A first look into the carbon footprint of federated learning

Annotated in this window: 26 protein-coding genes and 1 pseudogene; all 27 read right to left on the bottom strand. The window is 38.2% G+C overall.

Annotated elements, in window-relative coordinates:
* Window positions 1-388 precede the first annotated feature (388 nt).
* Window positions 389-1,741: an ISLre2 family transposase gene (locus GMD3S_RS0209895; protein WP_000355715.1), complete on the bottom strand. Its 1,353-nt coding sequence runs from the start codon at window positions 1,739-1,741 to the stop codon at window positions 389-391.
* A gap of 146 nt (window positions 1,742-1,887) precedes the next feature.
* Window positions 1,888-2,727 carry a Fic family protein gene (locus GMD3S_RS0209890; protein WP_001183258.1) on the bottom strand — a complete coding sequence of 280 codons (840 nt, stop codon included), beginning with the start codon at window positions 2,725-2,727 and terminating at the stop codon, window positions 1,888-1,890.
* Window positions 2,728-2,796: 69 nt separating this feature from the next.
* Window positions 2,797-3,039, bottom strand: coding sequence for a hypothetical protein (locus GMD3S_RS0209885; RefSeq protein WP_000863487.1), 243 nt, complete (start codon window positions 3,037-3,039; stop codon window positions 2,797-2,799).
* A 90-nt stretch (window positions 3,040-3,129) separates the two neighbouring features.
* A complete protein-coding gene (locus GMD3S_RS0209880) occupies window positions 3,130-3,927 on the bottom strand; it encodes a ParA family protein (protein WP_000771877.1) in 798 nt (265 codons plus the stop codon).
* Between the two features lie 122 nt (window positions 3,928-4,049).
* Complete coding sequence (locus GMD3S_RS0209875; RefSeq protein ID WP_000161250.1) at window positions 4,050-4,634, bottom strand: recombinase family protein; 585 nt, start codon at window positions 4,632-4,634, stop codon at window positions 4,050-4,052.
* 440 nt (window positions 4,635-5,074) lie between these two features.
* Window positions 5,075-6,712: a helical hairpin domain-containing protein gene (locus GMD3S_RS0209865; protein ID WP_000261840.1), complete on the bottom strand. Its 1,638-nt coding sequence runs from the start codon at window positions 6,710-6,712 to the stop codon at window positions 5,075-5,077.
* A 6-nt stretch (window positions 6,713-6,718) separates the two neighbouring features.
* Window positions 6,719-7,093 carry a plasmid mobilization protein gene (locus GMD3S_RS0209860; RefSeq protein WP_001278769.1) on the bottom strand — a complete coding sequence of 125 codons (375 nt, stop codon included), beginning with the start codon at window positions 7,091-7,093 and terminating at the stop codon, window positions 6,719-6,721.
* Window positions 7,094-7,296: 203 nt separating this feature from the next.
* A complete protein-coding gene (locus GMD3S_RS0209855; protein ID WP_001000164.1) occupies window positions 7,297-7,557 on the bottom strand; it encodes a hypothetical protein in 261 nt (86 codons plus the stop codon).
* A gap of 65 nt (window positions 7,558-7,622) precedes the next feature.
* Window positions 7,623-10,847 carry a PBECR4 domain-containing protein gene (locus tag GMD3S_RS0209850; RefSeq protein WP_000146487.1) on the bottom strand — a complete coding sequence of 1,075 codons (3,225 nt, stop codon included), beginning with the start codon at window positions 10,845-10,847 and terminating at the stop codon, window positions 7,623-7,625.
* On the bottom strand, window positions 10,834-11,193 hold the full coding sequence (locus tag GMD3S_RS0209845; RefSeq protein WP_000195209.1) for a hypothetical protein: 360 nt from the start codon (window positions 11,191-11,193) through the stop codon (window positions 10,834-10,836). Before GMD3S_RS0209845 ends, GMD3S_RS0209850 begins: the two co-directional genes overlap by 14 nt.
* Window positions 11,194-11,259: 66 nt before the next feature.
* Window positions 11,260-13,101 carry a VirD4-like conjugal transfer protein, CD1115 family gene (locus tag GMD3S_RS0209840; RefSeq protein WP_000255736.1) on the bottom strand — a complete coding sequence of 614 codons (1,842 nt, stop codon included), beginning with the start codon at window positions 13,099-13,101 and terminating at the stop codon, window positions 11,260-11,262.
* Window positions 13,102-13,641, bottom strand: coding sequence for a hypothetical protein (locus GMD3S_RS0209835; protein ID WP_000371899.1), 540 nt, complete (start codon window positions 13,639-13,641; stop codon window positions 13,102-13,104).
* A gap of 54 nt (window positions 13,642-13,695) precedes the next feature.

A rigorous model to quantify the carbon footprint of FL is proposed, hence facilitating the investigation of the relationship between FL design and carbon emissions, and an early-stage FL optimization problem is formalized enabling the community to consider the importance of optimizing the rate of CO2 emissions jointly to the accuracy of neural networks. Despite impressive results, deep learning-based technologies also raise severe privacy and environmental concerns induced by the training procedure often conducted in data centers. In response, alternatives to centralized training such as Federated Learning (FL) have emerged. Perhaps unexpectedly, FL in particular is starting to be deployed at a global scale by companies that must adhere to new legal demands and policies originating from governments and the civil society for privacy protection. However, the potential environmental impact related to FL remains unclear and unexplored. This paper offers the first-ever systematic study of the carbon footprint of FL. First, we propose a rigorous model to quantify the carbon footprint, hence facilitating the investigation of the relationship between FL design and carbon emissions. Then, we compare the carbon footprint of FL to traditional centralized learning. We also formalize an early-stage FL optimization problem enabling the community to consider the importance of optimizing the rate of CO2 emissions jointly to the accuracy of neural networks. Finally, we highlight and connect the reported results to the future challenges and trends in FL to reduce its environmental impact, including algorithms efficiency, hardware capabilities, and stronger industry transparency.
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